I cut the wires going to the alternator and spliced in an assortment of wires that had been in the back of the truck for no reason the whole time I'd had it. I bundled it up with tape and it looked tidy.
Then I lashed a couple of aluminum rods to the alternator with bicycle innertubes, lashed the far ends to a frame member, and tied the alternator up under the engine where the pulley lined up with the engine's main pulley. I took a piece of string, wrapped it around both pulleys, and cut it so it just reached once. That was the length of belt I needed.

Step 7: Meet the O'Steens

Just as I was cleaning up my mess, the proprietors of the junkyard got home.
"We heard you snoring in there, and from the look of your rig we figured you could use some breakfast", said Janice O'Steen. Nice people. When I explained what I was up to, they were all in favor of the plan. He said they used to use a nylon stocking as a replacement fan belt when they needed one. Just tied the ends together and it would work long enough. I obviously love that kind of thing, and asked him a lot of questions about fishing, etc. I need to find my notes. One of his stories was about a friend of his who got obsessed with a treasure a local hermit was supposed to have buried. The man went all over probing the ground in hammocks (patches of higher ground) and digging for the gold.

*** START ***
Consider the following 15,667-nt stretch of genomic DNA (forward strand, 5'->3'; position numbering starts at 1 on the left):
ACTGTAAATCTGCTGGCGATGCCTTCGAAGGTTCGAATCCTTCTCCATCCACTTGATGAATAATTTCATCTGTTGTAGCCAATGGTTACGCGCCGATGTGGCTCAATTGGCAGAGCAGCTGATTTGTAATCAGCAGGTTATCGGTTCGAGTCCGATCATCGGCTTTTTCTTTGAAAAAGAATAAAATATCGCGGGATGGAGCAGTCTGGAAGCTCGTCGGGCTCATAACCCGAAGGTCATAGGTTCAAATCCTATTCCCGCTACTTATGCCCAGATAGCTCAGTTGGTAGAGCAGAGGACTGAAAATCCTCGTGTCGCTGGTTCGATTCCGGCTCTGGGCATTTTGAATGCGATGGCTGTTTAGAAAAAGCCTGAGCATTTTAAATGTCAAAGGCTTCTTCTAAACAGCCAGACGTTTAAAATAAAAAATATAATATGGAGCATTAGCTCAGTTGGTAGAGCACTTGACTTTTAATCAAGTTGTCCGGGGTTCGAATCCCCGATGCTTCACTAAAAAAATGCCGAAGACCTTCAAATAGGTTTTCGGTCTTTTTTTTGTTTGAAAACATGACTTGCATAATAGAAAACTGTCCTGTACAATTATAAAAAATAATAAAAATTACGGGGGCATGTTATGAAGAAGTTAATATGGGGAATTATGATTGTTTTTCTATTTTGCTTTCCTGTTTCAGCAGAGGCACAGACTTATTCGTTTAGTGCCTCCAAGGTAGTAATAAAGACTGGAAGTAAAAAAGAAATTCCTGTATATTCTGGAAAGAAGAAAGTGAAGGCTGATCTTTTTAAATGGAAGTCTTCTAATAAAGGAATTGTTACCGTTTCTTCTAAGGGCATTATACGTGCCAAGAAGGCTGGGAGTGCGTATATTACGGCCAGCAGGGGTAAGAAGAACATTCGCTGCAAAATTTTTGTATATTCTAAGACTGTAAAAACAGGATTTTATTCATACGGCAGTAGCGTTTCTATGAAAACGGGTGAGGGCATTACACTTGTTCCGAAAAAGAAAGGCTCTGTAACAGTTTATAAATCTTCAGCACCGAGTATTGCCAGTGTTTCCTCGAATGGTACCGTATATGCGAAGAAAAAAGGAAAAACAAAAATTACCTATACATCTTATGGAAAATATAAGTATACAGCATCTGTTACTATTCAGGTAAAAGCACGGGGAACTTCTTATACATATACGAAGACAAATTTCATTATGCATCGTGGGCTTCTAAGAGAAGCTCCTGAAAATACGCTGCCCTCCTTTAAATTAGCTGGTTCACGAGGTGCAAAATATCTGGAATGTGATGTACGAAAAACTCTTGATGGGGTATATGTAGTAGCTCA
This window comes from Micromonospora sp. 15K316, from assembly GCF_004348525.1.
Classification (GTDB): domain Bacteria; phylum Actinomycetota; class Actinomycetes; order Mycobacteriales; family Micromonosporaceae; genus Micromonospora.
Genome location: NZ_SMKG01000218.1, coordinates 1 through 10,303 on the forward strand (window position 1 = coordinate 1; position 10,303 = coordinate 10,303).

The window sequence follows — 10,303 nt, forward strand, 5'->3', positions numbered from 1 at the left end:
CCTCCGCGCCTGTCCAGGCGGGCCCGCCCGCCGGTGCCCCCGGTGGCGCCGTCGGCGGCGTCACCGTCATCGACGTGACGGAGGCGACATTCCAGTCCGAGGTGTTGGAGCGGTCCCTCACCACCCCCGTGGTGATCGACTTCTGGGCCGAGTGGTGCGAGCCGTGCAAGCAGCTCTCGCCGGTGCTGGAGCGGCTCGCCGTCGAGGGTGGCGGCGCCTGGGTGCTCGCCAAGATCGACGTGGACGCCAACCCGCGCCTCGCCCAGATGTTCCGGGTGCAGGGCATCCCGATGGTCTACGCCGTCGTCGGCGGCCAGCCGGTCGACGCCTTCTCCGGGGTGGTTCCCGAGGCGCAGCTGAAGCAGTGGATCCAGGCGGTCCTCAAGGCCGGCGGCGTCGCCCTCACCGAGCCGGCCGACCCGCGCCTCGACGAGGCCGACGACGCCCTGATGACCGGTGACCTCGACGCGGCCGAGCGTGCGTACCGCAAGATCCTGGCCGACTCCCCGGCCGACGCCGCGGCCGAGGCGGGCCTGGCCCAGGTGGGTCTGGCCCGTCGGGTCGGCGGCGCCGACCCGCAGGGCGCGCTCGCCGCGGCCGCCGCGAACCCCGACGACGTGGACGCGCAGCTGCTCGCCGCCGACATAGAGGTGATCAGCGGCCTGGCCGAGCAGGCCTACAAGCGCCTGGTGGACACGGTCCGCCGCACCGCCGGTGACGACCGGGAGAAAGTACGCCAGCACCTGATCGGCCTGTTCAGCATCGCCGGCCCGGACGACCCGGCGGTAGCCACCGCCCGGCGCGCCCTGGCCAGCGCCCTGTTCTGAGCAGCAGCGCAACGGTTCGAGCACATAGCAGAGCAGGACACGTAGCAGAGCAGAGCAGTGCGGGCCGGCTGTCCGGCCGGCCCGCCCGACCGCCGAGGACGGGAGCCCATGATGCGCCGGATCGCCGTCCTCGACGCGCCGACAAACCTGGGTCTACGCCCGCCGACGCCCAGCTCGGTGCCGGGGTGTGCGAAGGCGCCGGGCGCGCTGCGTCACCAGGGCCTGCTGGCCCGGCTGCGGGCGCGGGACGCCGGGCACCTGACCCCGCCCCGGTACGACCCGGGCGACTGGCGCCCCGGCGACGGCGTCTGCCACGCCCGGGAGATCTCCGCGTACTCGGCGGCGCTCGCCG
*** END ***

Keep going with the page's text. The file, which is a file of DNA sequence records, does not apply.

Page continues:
A friend of theirs stopped by and offered me a ride to a parts store. I bought two belts on either side of the size I thought I needed. When we got back the longer belt fit perfectly, and I was all set.

Step 8: Thing of the Road

And off I went. I had plenty of electricity to run my headlights now, but the new belt arrangement didn't turn the radiator fan. So now night driving was easier than day driving. At night there was less traffic which meant less stopping, and it was cooler. In stop and go traffic I had to pull over when my valves got loud to let the motor cool off. Good enough to get to the next place. So I went back to building a boat from the stuff piled on the truck at each stop. To find out how that turned out, look at